Source: Observatório da Imprensa
By: Luciano Martins Costa
Topic: Police Provocateurs in Rio Protest?
Translation: C. Brayton
Background: The event of April 30, 1981 referred to in the title was an attempt to bomb a 20,000-seat amphitheater during a Chico Buarque concert.
The two naval intelligence officers in charge of carrying out this atrocity inadvertently set the device off while sitting in their car. Their plan was to blame left-wing groups for the resulting mass terror.
This essay evaluates the evidence dug up by O Globo and the Folha de S. Paulo this week according to which military police secret service members were photographed behaving as provocateurs during the small Rio demonstrations in front of the governor’s palace.
The NY Times ran an excellent blow-by-blow of the incident on July 25.
It is interesting to observe how the newspapers have begun to question the role of police in their analysis of the demonstrations that are taking place in Rio during the visit of Pope Francisco, following in the wake of protests over the high cost of public transport.
The vertical organization of the newsroom make it difficult to establsh a relation of empathy between media and movements for change, because of the simple fact that the press invariably adopts the point of view of order and the maintenance of established order, until it becomes clear that there is something perverse in this order that needs to be changed. Something has changed in the viewpoint of the newspapers on the episodes that took place Monday in Rio.
There is nothing inherently wrong with the conservative orientation of the traditional media: Some institutions are simple unable to abandon this perspective. This may be the principal point of convergence between the press and the Catholic Church, and the reason why the papal visit is given the kind of coverage you would expect of a World Cup.
In the case of the Rio demonstrations, the papers had elected to echo the slogan that everyone has a right to protest, but that acts of vandalism and violence could not be tolerated. They were not, however, showing much interest in identifying those carrying out the acts of agression and vandalism.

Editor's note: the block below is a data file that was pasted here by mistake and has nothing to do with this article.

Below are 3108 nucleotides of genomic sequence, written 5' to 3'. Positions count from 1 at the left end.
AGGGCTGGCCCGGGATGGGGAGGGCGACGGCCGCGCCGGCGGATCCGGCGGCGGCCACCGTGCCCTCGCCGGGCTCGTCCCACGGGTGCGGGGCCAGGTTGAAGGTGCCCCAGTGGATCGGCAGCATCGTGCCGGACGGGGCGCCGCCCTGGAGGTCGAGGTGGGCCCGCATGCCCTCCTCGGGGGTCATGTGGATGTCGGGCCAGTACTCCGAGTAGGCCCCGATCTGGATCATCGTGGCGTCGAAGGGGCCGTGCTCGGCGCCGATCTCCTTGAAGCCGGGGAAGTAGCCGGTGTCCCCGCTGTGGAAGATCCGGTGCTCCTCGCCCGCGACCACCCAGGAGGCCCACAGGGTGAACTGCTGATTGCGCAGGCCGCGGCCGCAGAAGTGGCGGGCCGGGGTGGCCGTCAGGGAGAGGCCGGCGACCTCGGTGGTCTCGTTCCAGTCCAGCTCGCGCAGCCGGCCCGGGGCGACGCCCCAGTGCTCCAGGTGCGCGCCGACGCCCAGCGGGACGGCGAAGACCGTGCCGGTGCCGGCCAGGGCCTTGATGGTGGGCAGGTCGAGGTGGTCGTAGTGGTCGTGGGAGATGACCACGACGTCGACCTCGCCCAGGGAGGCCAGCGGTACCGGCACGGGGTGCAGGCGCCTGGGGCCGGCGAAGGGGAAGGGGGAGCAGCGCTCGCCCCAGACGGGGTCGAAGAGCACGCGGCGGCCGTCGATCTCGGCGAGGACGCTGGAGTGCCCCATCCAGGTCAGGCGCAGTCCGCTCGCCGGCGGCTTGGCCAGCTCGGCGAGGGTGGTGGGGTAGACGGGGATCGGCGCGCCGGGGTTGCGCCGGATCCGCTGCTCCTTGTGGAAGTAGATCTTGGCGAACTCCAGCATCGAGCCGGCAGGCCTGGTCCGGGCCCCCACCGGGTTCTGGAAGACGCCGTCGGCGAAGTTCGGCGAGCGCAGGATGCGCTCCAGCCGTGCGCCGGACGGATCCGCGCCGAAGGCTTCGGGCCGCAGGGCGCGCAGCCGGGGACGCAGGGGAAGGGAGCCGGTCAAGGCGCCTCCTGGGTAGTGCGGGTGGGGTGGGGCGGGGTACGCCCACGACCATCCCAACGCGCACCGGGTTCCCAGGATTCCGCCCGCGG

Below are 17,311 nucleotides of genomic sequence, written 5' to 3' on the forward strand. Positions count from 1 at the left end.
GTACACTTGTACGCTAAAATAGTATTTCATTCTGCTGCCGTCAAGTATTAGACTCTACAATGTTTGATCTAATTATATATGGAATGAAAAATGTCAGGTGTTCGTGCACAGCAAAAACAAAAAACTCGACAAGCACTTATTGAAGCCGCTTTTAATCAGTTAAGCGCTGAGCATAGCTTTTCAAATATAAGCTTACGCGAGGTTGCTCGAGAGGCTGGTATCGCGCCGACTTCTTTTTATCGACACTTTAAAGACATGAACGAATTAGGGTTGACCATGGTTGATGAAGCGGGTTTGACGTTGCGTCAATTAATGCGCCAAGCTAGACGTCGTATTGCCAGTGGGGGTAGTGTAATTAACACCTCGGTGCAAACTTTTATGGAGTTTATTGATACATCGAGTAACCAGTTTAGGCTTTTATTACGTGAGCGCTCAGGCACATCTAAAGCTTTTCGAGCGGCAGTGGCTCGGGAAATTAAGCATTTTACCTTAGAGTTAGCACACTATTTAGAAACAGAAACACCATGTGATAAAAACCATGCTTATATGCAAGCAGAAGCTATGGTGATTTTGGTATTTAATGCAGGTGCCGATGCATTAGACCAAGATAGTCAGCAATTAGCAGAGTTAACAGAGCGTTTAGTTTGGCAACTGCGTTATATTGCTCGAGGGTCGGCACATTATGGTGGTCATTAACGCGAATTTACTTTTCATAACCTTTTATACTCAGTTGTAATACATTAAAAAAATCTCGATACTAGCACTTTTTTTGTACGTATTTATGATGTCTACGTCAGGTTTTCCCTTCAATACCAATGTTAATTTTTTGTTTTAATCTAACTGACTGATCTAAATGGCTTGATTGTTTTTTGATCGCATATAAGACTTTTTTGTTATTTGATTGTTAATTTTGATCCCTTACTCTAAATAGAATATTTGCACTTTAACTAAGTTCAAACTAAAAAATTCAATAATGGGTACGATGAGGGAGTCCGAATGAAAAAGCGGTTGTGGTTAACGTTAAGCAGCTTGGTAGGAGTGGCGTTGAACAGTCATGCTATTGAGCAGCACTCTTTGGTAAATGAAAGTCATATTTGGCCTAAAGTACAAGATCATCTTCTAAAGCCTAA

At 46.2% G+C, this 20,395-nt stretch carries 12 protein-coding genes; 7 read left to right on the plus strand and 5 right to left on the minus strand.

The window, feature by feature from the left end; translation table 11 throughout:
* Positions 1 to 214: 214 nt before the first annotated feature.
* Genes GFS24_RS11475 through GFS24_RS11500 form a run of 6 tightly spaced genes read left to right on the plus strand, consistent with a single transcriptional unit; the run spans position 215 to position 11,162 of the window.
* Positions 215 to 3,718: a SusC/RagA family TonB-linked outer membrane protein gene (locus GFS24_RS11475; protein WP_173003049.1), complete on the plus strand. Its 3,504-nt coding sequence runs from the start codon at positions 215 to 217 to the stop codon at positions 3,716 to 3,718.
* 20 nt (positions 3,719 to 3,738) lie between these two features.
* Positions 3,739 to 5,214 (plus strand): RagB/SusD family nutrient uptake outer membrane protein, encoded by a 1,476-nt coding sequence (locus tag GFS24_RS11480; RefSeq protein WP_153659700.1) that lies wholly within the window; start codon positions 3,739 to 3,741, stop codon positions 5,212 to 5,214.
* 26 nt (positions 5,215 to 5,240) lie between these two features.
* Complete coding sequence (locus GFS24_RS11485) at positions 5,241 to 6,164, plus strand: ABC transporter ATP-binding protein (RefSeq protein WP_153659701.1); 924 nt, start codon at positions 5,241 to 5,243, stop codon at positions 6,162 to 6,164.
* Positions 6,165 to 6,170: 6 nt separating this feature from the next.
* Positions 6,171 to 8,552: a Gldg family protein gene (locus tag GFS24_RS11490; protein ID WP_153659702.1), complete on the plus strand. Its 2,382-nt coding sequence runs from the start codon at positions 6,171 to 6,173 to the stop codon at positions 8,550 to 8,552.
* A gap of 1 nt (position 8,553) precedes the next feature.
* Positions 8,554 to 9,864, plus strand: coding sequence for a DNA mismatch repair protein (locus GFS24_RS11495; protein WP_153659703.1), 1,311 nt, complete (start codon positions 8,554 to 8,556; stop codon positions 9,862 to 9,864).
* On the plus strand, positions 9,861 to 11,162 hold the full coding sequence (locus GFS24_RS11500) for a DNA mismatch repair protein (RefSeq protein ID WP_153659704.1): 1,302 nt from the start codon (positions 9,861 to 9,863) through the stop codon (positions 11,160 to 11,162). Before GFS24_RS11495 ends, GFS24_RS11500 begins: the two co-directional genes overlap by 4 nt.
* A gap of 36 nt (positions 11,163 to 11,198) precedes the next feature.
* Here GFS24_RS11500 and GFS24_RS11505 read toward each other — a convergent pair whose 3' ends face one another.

In the Tuesday papers, we see for the first time that the press has abandoned this commonplace, showing that the violence may be originating from one side of the confrontations: from the police.
O Globo and the Folha de S.Paulo publish photos that show one of the men who started the conflict by throwing a molotov cocktail at the shock troop, then running off toward the police barricade and receiving permission to pass. Headlined “Suspicion of Friendly Fire,” the O Globo story retraces the steps of the man who launched the first bomb against police, who is later identified as a police agent infitrated into the demonstration.
The images were posted to the Internet by activists and members of the group Mídia Ninja — 122,000 Facebook likes –but the Folha de S.Paulo says one of its reporters witnessed one of the agents, identtified as a member of the PM secret service, changing sides.
The press also reserved space for the announcement of the Governor, that he has published a decree that demands user data from the personal communications of protesters, without a warrant. Experts summoned by the press are unanimous in their belief that this measure is unconstitutional, which did not prevent the Governor from proposing it.
This is a bizarre proposal that, if carried out, might justify an impeachment of the Governor. Meanwhile, it does not seem to have occurred to experts and special commissions hired to comment on the episode that this initiative implies the violation of one of the basic principles of democratic order.
If put into effect, the decree would authorize police to listen in on journalists and lawyers, since the identity of the parties to the communication cannot be determined without listening to the content of the conversation.
And now I ask you: if those in charge of Cabral’s crisis cabinet are capable of imagining such an aberration, what is to prevent the Polícia Militar from infiltrating provocateurs among the demonstrators, with the mission of inciting violence in order to identify the more aggressive of the marchers?
This would not be the first time that the obsession with order itself becomes its greatest threat. Furthermore, no government deserves the blind obedience of society, much less a government besieged by constant protests.
The situation in which the Rio government finds itself allows it to imagine the unimaginable: a decree that attempts to do away with the privacy of communications or state “ffriendly fire” incidents as a way of justifying police violence
Though the context was different — the final years of the dictatorship — we would do well to remember April 30,1981, when agents of the repression planned an attack on a music event in Rio, with the support of senior military officers — an incident that failed to end in an enormous tragedy due to a near miraculous series of coincidence.
The militaristic mind continues to dominate the training of our police, in a democratic regime, and insanity rules the streets. The phantom of Riocentro has never been duly exorcised.
Filed under: Brazil